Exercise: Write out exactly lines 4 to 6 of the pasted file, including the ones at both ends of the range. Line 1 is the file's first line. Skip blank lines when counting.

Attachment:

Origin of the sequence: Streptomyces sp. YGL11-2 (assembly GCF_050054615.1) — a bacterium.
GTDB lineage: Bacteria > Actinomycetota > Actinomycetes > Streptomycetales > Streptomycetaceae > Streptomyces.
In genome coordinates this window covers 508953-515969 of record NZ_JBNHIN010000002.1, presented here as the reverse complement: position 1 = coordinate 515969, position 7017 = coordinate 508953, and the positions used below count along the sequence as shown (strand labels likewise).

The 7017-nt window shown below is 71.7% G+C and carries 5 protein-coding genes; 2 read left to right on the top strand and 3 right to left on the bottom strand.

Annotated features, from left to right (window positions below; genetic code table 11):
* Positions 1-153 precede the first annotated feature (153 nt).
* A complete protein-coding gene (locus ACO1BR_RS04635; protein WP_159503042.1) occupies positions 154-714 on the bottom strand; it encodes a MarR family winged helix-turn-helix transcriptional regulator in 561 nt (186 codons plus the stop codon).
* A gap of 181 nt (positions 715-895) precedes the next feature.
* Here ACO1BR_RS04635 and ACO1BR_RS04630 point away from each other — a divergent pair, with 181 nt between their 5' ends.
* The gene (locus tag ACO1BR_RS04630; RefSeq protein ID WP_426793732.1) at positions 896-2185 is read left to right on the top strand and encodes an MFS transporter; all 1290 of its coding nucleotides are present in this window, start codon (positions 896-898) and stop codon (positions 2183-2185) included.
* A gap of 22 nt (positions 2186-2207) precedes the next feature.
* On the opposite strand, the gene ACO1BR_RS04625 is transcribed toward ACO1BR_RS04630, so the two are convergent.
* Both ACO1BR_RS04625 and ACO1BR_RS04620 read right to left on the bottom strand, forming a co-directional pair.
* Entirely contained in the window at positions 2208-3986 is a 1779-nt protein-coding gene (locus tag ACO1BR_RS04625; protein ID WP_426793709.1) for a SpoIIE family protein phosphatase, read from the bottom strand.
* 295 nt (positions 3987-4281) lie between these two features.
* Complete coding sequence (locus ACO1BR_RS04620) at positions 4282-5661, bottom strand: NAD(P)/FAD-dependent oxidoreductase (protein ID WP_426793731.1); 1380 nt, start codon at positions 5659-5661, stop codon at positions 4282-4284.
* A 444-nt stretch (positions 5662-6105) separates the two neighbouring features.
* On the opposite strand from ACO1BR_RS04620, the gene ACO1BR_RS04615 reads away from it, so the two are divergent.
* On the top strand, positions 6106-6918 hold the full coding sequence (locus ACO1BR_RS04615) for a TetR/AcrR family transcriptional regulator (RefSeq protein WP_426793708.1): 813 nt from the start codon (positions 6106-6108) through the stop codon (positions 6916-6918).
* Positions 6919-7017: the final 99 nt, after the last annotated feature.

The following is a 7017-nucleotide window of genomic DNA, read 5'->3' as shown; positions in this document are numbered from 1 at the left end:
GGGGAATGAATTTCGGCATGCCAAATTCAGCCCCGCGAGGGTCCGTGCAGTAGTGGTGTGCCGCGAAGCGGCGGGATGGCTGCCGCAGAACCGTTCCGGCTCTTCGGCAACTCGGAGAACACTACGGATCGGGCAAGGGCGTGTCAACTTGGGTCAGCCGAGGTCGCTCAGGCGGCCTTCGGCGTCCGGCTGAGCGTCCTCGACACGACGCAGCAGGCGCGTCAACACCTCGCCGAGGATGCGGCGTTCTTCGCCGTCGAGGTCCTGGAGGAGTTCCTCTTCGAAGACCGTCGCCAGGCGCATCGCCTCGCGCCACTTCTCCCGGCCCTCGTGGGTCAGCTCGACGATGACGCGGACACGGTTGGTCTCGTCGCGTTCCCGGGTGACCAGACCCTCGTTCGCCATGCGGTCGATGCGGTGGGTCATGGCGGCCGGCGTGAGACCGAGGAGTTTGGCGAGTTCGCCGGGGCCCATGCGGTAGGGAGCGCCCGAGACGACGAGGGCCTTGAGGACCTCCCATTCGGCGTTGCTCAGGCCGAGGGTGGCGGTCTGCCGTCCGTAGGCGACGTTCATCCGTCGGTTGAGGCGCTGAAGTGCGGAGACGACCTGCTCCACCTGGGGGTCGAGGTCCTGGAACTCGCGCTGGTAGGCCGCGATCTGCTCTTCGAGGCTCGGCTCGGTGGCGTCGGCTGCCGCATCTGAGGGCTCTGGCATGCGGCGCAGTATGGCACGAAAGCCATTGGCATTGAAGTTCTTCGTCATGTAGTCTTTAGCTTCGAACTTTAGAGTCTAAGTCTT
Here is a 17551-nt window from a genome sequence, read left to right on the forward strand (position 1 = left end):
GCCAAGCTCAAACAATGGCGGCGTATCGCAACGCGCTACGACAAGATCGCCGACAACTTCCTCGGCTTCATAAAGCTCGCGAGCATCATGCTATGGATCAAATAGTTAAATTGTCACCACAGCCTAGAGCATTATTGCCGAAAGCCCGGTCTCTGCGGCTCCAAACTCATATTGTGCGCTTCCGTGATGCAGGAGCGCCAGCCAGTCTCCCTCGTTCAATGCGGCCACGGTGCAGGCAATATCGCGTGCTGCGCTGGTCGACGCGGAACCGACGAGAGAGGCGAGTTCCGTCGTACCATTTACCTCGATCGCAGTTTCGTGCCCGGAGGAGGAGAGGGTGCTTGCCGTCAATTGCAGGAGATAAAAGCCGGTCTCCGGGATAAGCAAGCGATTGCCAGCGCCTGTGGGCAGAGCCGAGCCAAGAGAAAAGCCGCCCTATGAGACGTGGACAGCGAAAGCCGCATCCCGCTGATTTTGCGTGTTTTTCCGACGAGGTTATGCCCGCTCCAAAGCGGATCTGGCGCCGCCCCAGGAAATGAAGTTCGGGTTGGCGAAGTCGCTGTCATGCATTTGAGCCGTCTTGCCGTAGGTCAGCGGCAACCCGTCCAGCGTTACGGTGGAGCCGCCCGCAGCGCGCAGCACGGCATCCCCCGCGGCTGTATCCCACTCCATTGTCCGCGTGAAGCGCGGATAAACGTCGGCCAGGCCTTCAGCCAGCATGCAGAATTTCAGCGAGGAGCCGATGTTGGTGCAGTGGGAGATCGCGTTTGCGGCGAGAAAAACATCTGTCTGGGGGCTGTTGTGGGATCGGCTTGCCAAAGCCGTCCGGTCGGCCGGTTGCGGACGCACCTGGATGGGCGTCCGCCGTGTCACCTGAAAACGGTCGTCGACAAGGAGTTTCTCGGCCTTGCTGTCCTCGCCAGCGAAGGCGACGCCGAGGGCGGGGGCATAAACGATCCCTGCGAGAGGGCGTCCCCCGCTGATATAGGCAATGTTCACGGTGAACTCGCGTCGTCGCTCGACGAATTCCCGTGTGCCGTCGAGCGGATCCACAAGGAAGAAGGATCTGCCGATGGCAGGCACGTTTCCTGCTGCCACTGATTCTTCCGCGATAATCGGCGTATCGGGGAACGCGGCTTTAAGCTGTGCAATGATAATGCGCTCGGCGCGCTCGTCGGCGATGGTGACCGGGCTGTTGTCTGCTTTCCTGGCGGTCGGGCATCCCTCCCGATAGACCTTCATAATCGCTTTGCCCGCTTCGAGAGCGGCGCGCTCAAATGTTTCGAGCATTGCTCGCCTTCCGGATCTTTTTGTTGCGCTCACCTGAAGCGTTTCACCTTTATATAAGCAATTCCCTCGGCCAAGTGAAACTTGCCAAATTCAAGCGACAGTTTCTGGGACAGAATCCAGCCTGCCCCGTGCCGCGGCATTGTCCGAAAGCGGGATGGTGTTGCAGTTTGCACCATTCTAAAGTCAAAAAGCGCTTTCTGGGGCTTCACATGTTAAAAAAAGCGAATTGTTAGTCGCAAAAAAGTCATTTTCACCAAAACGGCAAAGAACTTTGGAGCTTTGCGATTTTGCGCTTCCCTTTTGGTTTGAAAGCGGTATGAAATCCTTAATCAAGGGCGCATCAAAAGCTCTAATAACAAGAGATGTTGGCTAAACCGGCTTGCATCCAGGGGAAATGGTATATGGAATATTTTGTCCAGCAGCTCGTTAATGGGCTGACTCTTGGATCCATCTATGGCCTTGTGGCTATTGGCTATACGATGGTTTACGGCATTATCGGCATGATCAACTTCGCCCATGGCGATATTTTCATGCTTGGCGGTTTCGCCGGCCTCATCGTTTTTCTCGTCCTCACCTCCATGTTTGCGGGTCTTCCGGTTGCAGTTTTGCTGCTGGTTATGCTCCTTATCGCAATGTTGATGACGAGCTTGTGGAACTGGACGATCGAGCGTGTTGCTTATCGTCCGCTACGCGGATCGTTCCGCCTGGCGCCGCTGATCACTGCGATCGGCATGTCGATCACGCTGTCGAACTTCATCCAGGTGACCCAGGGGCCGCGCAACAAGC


The 7017-nt window shown below is 71.7% G+C and carries 5 protein-coding genes; 2 read left to right on the top strand and 3 right to left on the bottom strand.

Annotated features, from left to right (window positions below; genetic code table 11):
* Positions 1-153 precede the first annotated feature (153 nt).